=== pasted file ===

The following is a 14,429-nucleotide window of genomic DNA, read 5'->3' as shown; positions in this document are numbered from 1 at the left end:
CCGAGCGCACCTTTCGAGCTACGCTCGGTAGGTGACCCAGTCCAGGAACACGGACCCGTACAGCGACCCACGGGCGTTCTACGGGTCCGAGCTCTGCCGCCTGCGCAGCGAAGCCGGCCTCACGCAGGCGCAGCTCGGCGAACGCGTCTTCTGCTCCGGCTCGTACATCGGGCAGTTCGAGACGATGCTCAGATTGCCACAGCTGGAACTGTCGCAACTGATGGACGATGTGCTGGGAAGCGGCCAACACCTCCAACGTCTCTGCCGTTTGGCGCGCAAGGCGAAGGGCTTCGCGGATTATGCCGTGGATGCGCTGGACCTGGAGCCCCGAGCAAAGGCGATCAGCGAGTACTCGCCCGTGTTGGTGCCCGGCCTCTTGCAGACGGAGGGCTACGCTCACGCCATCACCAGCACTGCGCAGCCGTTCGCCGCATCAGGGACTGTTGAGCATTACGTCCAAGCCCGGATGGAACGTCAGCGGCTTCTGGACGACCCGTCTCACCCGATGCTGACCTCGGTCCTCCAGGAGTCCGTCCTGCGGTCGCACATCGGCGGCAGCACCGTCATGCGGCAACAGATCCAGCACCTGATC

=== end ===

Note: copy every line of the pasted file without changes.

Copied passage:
The following is a 14,429-nucleotide window of genomic DNA, read 5'->3' as shown; positions in this document are numbered from 1 at the left end:
CCGAGCGCACCTTTCGAGCTACGCTCGGTAGGTGACCCAGTCCAGGAACACGGACCCGTACAGCGACCCACGGGCGTTCTACGGGTCCGAGCTCTGCCGCCTGCGCAGCGAAGCCGGCCTCACGCAGGCGCAGCTCGGCGAACGCGTCTTCTGCTCCGGCTCGTACATCGGGCAGTTCGAGACGATGCTCAGATTGCCACAGCTGGAACTGTCGCAACTGATGGACGATGTGCTGGGAAGCGGCCAACACCTCCAACGTCTCTGCCGTTTGGCGCGCAAGGCGAAGGGCTTCGCGGATTATGCCGTGGATGCGCTGGACCTGGAGCCCCGAGCAAAGGCGATCAGCGAGTACTCGCCCGTGTTGGTGCCCGGCCTCTTGCAGACGGAGGGCTACGCTCACGCCATCACCAGCACTGCGCAGCCGTTCGCCGCATCAGGGACTGTTGAGCATTACGTCCAAGCCCGGATGGAACGTCAGCGGCTTCTGGACGACCCGTCTCACCCGATGCTGACCTCGGTCCTCCAGGAGTCCGTCCTGCGGTCGCACATCGGCGGCAGCACCGTCATGCGGCAACAGATCCAGCACCTGATC